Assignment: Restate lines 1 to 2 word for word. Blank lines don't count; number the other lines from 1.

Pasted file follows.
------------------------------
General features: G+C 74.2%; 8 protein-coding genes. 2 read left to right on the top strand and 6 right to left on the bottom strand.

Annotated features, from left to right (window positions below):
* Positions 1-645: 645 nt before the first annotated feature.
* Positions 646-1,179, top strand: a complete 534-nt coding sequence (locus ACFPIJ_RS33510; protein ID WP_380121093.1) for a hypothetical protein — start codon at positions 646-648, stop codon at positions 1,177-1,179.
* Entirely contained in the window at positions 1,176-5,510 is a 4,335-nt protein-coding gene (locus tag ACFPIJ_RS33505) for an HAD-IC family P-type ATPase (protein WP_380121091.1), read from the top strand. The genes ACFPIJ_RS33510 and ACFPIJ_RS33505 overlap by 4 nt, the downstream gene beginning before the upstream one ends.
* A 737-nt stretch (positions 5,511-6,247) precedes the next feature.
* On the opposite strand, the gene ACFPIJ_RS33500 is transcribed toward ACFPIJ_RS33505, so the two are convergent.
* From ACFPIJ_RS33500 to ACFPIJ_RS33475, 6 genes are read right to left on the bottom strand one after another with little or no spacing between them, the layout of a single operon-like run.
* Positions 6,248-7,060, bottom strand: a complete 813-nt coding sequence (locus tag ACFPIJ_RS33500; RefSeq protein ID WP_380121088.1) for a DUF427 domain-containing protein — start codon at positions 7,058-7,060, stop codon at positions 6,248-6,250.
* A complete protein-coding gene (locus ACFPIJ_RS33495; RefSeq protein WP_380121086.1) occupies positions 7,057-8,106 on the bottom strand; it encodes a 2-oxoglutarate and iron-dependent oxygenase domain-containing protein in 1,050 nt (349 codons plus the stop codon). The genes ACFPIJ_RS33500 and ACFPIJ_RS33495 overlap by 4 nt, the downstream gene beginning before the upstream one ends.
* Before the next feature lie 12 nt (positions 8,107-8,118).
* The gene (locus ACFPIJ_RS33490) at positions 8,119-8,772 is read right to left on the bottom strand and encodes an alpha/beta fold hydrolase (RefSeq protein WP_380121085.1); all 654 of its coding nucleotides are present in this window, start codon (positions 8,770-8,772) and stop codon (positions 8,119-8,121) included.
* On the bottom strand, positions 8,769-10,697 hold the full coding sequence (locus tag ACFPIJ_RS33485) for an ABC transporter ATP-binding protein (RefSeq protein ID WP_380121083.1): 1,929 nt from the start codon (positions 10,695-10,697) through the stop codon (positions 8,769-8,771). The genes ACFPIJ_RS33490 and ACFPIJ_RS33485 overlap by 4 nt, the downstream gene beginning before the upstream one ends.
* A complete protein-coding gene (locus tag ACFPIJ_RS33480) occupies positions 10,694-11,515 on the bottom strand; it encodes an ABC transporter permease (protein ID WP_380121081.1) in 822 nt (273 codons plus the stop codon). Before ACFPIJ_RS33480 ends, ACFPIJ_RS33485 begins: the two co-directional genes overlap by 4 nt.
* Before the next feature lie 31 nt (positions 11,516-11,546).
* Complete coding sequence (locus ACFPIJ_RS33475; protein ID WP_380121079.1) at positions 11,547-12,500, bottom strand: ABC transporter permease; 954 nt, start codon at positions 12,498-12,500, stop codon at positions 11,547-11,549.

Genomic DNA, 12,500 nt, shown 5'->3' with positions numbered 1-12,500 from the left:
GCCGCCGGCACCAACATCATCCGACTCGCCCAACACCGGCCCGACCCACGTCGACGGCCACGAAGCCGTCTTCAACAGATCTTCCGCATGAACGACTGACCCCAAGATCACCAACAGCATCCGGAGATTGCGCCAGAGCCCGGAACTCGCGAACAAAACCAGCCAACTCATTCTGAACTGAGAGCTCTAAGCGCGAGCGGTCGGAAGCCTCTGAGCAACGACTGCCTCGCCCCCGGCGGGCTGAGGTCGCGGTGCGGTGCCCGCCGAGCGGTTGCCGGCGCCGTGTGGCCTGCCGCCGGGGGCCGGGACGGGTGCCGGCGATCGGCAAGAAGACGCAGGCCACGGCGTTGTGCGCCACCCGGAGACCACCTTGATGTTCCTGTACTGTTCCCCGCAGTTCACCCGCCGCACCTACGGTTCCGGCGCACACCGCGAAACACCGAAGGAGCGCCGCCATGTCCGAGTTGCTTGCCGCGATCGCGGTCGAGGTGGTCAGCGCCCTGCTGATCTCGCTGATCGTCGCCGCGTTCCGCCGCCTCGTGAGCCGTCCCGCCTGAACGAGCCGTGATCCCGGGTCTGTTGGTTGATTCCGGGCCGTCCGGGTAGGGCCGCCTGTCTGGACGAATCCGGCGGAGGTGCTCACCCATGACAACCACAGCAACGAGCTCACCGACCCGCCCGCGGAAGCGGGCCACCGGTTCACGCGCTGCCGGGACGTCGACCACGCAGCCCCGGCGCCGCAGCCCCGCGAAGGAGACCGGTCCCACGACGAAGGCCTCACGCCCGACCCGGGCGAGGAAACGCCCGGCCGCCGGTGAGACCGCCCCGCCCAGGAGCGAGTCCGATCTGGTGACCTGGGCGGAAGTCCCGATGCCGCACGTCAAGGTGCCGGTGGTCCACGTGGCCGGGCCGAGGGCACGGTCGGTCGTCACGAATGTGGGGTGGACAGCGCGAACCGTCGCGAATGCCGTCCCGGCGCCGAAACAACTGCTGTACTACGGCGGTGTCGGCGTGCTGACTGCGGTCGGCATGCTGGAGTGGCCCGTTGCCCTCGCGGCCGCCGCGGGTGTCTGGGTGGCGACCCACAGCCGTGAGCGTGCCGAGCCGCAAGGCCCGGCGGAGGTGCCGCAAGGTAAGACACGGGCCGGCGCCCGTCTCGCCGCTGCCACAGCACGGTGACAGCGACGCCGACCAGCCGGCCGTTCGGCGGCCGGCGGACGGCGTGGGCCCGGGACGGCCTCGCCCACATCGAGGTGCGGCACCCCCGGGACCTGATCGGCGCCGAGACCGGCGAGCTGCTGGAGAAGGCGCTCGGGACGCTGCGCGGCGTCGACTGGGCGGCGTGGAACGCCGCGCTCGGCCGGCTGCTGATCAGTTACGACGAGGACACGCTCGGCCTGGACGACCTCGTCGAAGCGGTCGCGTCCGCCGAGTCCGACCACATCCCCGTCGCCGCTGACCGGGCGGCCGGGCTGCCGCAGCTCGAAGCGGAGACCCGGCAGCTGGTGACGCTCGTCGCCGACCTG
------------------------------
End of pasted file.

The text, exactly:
General features: G+C 74.2%; 8 protein-coding genes. 2 read left to right on the top strand and 6 right to left on the bottom strand.

Annotated features, from left to right (window positions below):